Add Variety to your Food Groups

February 10, 2015 at 11:29 a.m.
Bastyr University's Healthy Plate
Bastyr University's Healthy Plate By Dawn (Dailidenas) Jae, MSN candidate, reviewed by Dr. Cynthia Bartok, PhD, RD, and Cynthia Lair, CHN

Keeping up with current nutrition advice can be a daunting task. The latest diets and current trends dictating which foods to include or avoid can make healthy eating confusing at best! During the 1980s, many people believed fats were “bad,” and with the new millennia carbohydrates became “bad.” Today gluten and dairy are out while coconut oil and avocados are in. And don’t forget protein, everyone’s favorite macronutrient!

Despite all of these trends that focus on eliminating entire food groups or severely restricting food choices, research confirms again and again that a balance of foods and inclusion of all macronutrients will bring the best nutrition – the more varied the diet, the better. Too much or too little of anything is not the best for your body, but finding the right balance and combination of foods can be somewhat of a mystery.

The Bastyr Healthy Plate model (shown here) is a resource you can use to evaluate your balance of foods at each meal. Understanding why each food group is needed for health can help you make the best decision for your body based on science rather than the latest fad. With this tool you can tailor your choices to fit your own preferences. You can use this tool to make meal choices and feel confident you are eating a well-balanced diet without restricting entire food groups.

Fruits and vegetables provide a variety of vitamins, minerals and antioxidants that your body needs to remain healthy and fight disease. Choosing a variety of colors helps to maximize their benefit.

Whole grains such as brown rice, oats and quinoa along with starchy vegetables such as potatoes and squash provide important sources of fiber along with carbohydrates that primarily serve as a fuel source for the body.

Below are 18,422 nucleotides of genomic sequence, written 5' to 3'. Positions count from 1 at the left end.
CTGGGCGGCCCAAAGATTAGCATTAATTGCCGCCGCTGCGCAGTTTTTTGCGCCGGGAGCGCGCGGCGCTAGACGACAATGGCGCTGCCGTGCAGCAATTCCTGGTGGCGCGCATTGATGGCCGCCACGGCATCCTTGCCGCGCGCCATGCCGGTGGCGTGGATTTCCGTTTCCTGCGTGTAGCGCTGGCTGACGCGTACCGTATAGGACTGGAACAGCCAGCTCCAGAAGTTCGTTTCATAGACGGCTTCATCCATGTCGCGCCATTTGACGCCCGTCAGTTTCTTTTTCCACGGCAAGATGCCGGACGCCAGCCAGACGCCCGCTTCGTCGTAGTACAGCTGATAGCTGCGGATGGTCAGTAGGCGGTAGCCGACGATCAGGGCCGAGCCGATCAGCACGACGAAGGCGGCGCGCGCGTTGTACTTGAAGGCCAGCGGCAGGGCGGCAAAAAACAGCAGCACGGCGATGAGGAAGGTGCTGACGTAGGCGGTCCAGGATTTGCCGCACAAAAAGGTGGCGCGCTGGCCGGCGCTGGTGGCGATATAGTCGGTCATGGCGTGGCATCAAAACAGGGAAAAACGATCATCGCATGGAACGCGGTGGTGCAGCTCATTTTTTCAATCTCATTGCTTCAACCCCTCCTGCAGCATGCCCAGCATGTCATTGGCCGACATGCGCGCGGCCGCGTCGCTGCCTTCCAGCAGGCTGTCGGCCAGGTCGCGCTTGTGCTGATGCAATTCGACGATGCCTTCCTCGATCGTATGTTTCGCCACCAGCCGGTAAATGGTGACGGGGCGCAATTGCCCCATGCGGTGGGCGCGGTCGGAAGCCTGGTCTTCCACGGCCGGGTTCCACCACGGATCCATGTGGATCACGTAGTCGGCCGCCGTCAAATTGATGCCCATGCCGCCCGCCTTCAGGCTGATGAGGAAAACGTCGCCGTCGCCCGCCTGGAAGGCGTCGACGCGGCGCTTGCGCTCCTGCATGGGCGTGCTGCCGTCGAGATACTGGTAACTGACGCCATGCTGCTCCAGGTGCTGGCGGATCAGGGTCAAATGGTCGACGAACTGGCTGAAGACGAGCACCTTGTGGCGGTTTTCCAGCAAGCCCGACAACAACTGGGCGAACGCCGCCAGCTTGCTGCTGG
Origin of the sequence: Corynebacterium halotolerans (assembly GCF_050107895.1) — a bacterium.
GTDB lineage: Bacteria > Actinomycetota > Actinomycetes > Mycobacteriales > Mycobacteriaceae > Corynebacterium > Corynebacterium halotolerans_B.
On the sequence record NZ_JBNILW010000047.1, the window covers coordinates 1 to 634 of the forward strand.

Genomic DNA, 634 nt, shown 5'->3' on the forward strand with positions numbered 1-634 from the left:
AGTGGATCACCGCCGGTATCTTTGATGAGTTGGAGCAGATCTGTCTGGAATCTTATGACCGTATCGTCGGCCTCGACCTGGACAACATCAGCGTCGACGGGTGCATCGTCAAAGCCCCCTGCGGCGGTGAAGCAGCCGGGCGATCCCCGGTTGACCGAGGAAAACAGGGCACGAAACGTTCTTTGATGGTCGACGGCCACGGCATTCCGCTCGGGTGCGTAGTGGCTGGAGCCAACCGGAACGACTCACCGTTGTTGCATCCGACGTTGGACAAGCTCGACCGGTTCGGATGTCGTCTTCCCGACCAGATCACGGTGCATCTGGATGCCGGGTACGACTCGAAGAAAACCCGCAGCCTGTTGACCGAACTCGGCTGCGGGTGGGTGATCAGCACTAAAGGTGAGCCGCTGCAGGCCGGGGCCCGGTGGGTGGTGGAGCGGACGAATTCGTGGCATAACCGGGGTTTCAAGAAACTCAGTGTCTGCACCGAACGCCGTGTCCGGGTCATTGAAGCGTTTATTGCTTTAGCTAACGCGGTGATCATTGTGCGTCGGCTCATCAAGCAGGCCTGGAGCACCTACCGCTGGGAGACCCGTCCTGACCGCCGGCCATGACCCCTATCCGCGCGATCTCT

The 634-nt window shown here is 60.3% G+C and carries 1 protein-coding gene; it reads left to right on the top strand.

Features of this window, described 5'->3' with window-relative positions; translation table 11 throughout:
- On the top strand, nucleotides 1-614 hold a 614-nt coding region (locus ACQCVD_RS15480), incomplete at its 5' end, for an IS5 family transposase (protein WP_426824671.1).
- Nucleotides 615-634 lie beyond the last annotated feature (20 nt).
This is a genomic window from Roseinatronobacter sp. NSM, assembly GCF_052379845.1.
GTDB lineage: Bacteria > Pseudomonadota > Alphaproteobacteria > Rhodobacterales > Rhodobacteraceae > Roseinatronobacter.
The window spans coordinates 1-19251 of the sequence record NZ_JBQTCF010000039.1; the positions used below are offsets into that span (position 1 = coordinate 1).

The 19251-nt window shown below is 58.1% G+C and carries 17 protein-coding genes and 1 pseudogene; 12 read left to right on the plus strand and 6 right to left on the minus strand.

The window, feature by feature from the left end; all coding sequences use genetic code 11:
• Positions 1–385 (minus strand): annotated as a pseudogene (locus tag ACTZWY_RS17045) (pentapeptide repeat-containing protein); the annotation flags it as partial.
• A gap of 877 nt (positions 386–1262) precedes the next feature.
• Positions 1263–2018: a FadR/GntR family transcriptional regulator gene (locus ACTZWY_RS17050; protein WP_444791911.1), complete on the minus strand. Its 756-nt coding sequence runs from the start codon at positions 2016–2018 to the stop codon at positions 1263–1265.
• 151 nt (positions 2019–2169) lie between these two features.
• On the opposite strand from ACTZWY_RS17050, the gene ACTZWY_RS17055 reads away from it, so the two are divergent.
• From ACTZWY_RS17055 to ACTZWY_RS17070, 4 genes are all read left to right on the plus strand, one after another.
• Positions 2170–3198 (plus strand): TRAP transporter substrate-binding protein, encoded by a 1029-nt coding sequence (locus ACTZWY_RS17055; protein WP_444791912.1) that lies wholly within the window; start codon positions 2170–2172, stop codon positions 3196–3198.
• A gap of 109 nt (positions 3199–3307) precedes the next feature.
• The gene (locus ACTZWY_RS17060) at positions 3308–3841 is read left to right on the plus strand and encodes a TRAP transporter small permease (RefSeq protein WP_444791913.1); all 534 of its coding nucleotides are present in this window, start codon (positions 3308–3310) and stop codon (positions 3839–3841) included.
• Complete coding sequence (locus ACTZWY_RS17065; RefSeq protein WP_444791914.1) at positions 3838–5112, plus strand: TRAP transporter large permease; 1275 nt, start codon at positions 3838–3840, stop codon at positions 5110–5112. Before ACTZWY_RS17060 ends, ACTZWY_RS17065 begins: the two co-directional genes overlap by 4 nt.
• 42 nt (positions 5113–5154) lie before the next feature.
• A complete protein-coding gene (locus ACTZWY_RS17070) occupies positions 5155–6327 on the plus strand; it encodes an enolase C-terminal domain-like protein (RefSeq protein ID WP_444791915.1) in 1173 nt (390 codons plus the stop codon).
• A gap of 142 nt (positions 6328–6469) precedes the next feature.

Healthy fats work to keep your cells healthy and protected. Focusing on fats from plant sources such as nuts, avocados and olive oil as well as fatty fish will help you reduce the risk of heart disease.

• Everyone loves protein these days! Protein provides the essential building blocks for healthy muscles. Good sources of protein include legumes, nuts, seeds, fish and poultry. These foods have everything you need to build and maintain healthy muscles.

• A component of the Bastyr Healthy Plate that may be new for some people is that of digestives in the form of fermented foods. These provide important components for gut health. A small amount at each meal can help aid digestion and keep a healthy balance of bacteria in the gut.

Eating a variety of whole foods at each meal will provide you with the necessary nutrients in the form of vitamins and minerals and will include the macronutrients needed for the varied functions in your body. When diets omit entire food groups or encourage dramatic reduction in macronutrients such as carbohydrates or fats, important components necessary for your body’s function are missing. Each component is vital to your overall health. By including every food group and every macronutrient in your meal choices, you are likely to get the nutrition you need in the right balance. Including an assortment of fruits, vegetables, whole grains and fermented foods will help improve your overall health, taste delicious and provide interesting choices, making it a sustainable way of eating.

Maple Butter Nut Granola

Use this granola as a topping on hot cereal, fresh fruit or yogurt. This provides many of the components of a balanced meal: Oats provide whole grain while the nuts and seeds provide healthy fat and protein.

½ cup organic unsalted butter

3 ½ cups rolled oats

½ cup sesame seeds

½ cup sunflower seeds

½ cup pumpkin seeds

½ cup almonds, chopped

½ teaspoon cinnamon

½ teaspoon sea salt

½ cup maple syrup

1 tablespoon nut butter (e.g. peanut, almond, or cashew)

1 teaspoon vanilla

¼ teaspoon almond extract

• Preheat oven to 325 degrees Fahrenheit.

• Place butter in a small pan on low heat and melt.

• In a 9-by-13-inch baking pan, combine oats, seeds, almonds, cinnamon and salt; mix well.

• Add syrup and nut butter to melted butter and whisk to blend. Remove from heat and add extracts. Slowly pour wet ingredients over dry ingredients, using a spatula to fold and evenly coat the dry mixture with the wet. Spread evenly and bake.

• Turn granola every 15 or 20 minutes so that it toasts evenly. Bake until granola is dry and golden (45 to 60 minutes). Store in an airtight jar.

Preparation time: 70 minutes

Makes 8 cups

Reprinted with permission from “Feeding the Whole Family,” by Cynthia Lair (Sasquatch Books, 2008).

Non-profit, accredited Bastyr University ( offers multiple degrees in the natural health sciences, and clinical training at Bastyr Center for Natural Health (, the region’s largest natural medicine clinic.

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